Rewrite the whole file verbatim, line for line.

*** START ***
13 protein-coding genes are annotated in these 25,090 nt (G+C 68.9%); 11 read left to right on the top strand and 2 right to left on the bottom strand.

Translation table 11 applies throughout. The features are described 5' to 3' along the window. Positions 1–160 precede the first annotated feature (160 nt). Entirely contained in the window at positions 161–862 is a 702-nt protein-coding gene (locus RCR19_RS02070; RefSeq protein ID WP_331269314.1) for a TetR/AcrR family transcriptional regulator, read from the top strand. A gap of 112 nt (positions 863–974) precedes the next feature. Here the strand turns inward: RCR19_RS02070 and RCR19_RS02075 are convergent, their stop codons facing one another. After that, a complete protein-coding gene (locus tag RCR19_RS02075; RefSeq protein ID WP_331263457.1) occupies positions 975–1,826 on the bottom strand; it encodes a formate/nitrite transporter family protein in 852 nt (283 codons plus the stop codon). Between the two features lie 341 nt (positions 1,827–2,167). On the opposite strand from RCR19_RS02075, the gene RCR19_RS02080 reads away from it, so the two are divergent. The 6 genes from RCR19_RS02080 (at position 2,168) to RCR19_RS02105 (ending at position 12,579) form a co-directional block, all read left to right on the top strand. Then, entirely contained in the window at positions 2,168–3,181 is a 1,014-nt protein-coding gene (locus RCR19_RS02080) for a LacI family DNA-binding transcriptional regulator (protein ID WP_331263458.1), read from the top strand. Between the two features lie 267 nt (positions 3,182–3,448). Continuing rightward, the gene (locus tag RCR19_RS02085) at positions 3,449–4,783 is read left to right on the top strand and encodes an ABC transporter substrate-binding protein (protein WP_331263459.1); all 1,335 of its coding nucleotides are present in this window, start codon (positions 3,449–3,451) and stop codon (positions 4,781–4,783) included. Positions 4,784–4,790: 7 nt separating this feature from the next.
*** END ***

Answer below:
13 protein-coding genes are annotated in these 25,090 nt (G+C 68.9%); 11 read left to right on the top strand and 2 right to left on the bottom strand.

Translation table 11 applies throughout. The features are described 5' to 3' along the window. Positions 1–160 precede the first annotated feature (160 nt). Entirely contained in the window at positions 161–862 is a 702-nt protein-coding gene (locus RCR19_RS02070; RefSeq protein ID WP_331269314.1) for a TetR/AcrR family transcriptional regulator, read from the top strand. A gap of 112 nt (positions 863–974) precedes the next feature. Here the strand turns inward: RCR19_RS02070 and RCR19_RS02075 are convergent, their stop codons facing one another. After that, a complete protein-coding gene (locus tag RCR19_RS02075; RefSeq protein ID WP_331263457.1) occupies positions 975–1,826 on the bottom strand; it encodes a formate/nitrite transporter family protein in 852 nt (283 codons plus the stop codon). Between the two features lie 341 nt (positions 1,827–2,167). On the opposite strand from RCR19_RS02075, the gene RCR19_RS02080 reads away from it, so the two are divergent. The 6 genes from RCR19_RS02080 (at position 2,168) to RCR19_RS02105 (ending at position 12,579) form a co-directional block, all read left to right on the top strand. Then, entirely contained in the window at positions 2,168–3,181 is a 1,014-nt protein-coding gene (locus RCR19_RS02080) for a LacI family DNA-binding transcriptional regulator (protein ID WP_331263458.1), read from the top strand. Between the two features lie 267 nt (positions 3,182–3,448). Continuing rightward, the gene (locus tag RCR19_RS02085) at positions 3,449–4,783 is read left to right on the top strand and encodes an ABC transporter substrate-binding protein (protein WP_331263459.1); all 1,335 of its coding nucleotides are present in this window, start codon (positions 3,449–3,451) and stop codon (positions 4,781–4,783) included. Positions 4,784–4,790: 7 nt separating this feature from the next.